The game is over as soon as one player has 50 points, even if it is in the middle of a hand.
IX. House Rules
X. Strategy and Tips
You want to stay in the hand as long as possible, so favor your long suits and protect your short suits.
Pay attention to what suits other players appear to be favoring or avoiding.
It is possible to bluff by leading a sequence with a suit that is not your best or deliberately taking a minus point.
Your strongest cards are those of your longest suit and those of which you have several of the same face value since they may be more difficult for the next player to follow. (If you have half the , the next player will run out before you do. If you hold three of the Queens, the next player probably can't switch on the Queen you feed him.)
Try to avoid giving the next player one-over opportunities. For example, if you have the 6 and 7 of , play the 6 first. You know the next player can't play one over. Once someone has played the 8 of , you know they can't score on your 7.
Don't sit on your Aces too long in the hope of scoring 2 on a King. Especially do not sit on an Ace in a long suit, as that suit will not go around the table very long.
I hope you'll try Switch with your friends. Why not have an "all-nighter" in your college dorm and send us a photo!
If there are any questions about rules, e-mail us for a clarification.
Let's run through a complete hand of Switch so you get the idea.
We have six players with a 54-card deck. Here's what they're holding:
John: A (scores 1 for leading the Ace)
Andy: 3 (wants to get into his long suit!)
Nancy: Joker (stops the sequence. Now everyone assumes Nancy is out of clubs. Next player is free to play any card.)
Jane: A (scores 1)
Andy: K (scores 1 for the one-over)
Claire: J (a stronger card than the 8 because Claire has the J and knows John cannot switch back into diamonds, which he may be favoring)
John: J (better to switch because he is long in hearts and may dupe Claire into thinking he has no spades)
Nancy: Q (scores 1 for one-over)
Jane: A (scores 1 for playing the Ace in suit)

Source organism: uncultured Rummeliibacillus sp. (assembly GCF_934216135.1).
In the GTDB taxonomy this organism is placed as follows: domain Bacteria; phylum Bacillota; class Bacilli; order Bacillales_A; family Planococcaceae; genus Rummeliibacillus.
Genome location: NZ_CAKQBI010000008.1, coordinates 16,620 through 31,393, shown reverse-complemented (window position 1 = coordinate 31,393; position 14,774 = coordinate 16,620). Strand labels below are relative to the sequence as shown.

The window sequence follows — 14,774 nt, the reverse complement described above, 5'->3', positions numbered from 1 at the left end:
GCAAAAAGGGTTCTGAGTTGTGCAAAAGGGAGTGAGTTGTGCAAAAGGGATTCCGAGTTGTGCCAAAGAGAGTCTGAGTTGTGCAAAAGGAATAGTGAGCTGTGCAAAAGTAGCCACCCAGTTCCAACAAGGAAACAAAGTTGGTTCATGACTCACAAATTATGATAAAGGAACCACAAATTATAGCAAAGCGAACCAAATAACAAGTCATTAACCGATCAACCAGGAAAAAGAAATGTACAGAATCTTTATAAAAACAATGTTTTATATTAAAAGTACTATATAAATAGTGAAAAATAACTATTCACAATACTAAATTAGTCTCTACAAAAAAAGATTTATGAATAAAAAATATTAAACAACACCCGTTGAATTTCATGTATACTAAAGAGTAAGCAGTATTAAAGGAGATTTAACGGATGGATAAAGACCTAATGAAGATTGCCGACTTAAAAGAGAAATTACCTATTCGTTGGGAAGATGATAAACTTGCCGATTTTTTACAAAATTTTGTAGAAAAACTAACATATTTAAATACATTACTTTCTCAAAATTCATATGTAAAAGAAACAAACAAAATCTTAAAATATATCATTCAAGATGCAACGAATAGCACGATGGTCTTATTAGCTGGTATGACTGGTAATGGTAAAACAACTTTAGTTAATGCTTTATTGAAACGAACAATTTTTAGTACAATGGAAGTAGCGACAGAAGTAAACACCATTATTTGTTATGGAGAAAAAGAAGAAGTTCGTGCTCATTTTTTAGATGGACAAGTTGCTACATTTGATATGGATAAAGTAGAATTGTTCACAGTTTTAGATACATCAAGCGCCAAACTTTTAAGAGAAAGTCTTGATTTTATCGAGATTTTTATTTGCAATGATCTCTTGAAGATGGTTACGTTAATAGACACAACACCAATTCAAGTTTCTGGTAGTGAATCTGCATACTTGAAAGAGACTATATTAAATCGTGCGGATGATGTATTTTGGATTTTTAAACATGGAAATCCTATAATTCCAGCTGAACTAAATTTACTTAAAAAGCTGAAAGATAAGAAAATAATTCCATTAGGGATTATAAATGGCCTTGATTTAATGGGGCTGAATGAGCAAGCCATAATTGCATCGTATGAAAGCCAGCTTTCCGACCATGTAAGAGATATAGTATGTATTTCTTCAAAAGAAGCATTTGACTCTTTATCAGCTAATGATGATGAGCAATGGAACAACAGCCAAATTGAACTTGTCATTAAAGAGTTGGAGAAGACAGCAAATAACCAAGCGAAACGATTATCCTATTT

Claire: K (doesn't want to give up her last heart!)
John: Knocked out. (with six cards left. Claire scores 6.)
Nancy: 3 (can lead anything in the new sequence and wants to use her longest suit)
Jane: 3 (Nancy's cue to keep hitting Jane with hearts)
Andy: Knocked out. (stranding his A , too bad! Bob scores 6.)
Claire: J (knock-out is a sequence stop, so Claire is free to play any card.)
Jane: 2 (scores minus 1 for the Deuce in suit. The Q would also have scored minus 1 for a one-under, but better to play the Deuce now and play the Q safely later)
Bob: 2 (dumping the Deuce on a switch with no point lost)
Claire: 2 (same thing)
Bob: Knocked out. (Jane scores 4)
Claire: 8 (does not score minus 1 because the sequence stopped when Bob got knocked out; hence, not a one-under.)
Jane: Knocked out. (Nancy scores 3)
Claire: 7 (doesn't want to lead the heart since Nancy has favored hearts)
Nancy: Joker (Saved again! Sequence is stopped. Next player plays anything.)
Claire: 10 (last card)
End of hand.
Endings Explained Further
In our example, Nancy played a card that Claire was required to follow, which she did. To make sure you understand endings, here are the variations:
* If Nancy is knocked out, leaving Claire as the last player, the game is over. Claire's remaining cards are stranded. (The last player never begins a new sequence.)
* If Nancy plays a Joker as her last card, the game is over. Claire's remaining one or two cards are stranded.
* If Claire has two cards when Nancy plays her last card (other than a Joker), she must play one if it is legal, and the others are stranded.